Slated for completion in the Fall of 2012, Kimpton’s newest Hotel Monaco will open in Philadelphia’s most historic neighborhood. At 5th and Chestnuts Sts., the 270-room hotel will be outfitted with a restaurant and bar, 12,000 sqft. of meeting space, and an elegant ballroom overlooking Independence Mall.
The Hotel Monaco’s surrounding area is a history buff’s dream. Facing Independence National Park at the front, from its 11 stories there will be views of the Liberty Bell, Independence Hall, The National Constitution Center, Signers Park, Carpenter’s Hall, and the tree canopy of Washington Square Park just to name a few. While arguably everything is walkable in Philly, visitors will only be steps away from many of the city’s most historic sites: Christ Church and its Cemetery, the Bourse Building, the Betsy Ross House and Elfreth’s Alley, and Franklin Court. It’s only doors down from the new National Museum of American Jewish History and the US Mint.
Increasingly known for the rehabilitation of historical buildings for their hotel properties, Kimpton most recently did a full restoration in 2007 of The Architect’s Building at 17th and Sansom for its Hotel Palomar. So they clearly know what they’re doing in what must be a tricky adaptive reuse of this building.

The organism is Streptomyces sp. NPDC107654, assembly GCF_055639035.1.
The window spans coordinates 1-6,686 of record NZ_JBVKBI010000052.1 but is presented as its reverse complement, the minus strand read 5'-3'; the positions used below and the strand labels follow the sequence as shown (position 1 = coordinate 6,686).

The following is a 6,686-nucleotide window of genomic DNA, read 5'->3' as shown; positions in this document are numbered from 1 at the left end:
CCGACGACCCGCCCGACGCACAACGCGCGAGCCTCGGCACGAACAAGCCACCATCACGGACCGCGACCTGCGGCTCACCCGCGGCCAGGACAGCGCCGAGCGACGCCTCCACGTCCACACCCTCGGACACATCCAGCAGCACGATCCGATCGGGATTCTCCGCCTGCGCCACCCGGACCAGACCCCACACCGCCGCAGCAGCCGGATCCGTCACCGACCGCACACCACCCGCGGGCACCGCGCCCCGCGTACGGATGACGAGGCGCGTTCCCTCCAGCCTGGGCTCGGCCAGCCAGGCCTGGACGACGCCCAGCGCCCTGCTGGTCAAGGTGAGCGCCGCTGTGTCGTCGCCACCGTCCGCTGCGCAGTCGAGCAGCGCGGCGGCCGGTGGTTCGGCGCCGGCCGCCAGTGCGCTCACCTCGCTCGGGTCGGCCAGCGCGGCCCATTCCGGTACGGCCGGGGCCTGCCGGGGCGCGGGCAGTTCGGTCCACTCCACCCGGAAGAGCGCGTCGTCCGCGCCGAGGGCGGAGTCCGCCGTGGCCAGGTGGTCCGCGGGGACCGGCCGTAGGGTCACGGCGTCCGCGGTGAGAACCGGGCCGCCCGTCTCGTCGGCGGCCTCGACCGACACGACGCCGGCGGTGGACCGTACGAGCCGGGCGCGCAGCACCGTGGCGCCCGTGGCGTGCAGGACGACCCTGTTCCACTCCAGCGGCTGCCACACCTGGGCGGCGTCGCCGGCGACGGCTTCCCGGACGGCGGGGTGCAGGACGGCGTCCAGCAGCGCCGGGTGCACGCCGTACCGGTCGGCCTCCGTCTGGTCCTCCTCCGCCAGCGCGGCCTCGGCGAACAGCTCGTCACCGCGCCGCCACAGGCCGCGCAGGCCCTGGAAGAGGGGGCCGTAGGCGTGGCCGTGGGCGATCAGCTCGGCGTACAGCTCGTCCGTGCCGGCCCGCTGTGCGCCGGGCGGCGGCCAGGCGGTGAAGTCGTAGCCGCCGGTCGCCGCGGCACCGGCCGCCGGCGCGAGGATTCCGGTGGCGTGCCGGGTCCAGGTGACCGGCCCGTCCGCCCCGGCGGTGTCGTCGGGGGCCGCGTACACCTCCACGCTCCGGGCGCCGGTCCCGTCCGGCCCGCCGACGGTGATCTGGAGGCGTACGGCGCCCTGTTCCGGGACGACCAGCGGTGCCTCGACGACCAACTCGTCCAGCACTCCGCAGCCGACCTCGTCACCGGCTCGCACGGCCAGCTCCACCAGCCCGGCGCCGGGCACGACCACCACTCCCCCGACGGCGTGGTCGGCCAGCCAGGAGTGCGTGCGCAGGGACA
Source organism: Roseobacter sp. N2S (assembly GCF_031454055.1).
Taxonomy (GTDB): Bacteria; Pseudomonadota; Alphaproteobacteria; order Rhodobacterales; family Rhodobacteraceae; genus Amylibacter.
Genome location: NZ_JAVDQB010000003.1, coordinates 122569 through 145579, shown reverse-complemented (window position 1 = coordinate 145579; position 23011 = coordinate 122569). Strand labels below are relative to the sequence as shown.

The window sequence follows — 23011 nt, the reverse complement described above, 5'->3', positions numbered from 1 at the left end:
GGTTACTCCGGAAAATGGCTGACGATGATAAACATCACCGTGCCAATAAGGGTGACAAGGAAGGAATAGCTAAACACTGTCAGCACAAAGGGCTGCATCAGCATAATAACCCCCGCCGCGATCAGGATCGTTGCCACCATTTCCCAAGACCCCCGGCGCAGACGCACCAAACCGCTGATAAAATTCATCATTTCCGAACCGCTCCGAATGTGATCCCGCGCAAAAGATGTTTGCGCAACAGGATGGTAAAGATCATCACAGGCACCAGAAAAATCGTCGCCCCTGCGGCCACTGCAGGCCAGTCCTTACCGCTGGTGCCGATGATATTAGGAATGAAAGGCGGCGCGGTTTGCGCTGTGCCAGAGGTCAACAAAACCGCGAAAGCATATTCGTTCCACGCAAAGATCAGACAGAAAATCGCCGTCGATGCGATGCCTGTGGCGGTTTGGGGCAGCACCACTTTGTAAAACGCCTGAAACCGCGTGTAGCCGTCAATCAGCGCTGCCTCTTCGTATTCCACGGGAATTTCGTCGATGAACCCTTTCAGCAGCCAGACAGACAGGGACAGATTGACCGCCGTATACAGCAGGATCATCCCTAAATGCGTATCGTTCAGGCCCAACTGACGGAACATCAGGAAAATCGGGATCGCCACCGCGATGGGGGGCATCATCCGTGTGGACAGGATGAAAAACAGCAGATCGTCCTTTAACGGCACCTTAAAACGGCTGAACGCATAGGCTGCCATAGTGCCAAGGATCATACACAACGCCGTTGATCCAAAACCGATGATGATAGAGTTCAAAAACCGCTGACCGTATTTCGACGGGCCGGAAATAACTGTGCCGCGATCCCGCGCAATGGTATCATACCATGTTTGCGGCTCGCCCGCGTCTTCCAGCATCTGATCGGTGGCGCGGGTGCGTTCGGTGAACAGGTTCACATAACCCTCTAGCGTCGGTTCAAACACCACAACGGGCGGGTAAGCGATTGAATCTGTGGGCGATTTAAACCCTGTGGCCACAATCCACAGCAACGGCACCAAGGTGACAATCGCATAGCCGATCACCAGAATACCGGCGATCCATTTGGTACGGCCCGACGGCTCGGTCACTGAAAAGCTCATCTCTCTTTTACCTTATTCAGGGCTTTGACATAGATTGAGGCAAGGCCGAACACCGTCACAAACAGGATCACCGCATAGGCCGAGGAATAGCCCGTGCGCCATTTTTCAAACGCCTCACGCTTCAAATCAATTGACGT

Kimpton’s Hotel Monacos in nine other cities, including SF, DC and Portland, follow an eclectic and lush style of interiors with rich color schemes that seem fitting for the new setting. An updated take on the ornate grandeur of the early 20th century will reflect the area and building better than a too-modern facelift. An excavation of the sidewalk around the perimeter of the building lends itself to a possible basement level drenched in sunlight, or perhaps just structural enhancements.
Originally completed in 1907, The Lafayette Building was funded by the Stephen Girard Estate and designed by architect James Hamilton Windrim whose other works include the Academy of Natural Sciences, the Falls Bridge over Schuylkill River, and the Smith Memorial Playground & Playhouse. Used as an office building, it was an example of modern-day electricity use throughout for elevators, lighting, refrigeration, plumbing, and floor cleaning.
In 2001, a concrete chunk of the cornice crashed to the sidewalk overnight, but luckily no one was injured. The building has been vacant for years we’re excited to see this new turn for such a beautiful property. Should make walking by it a little safer, too.
— Lauren Summers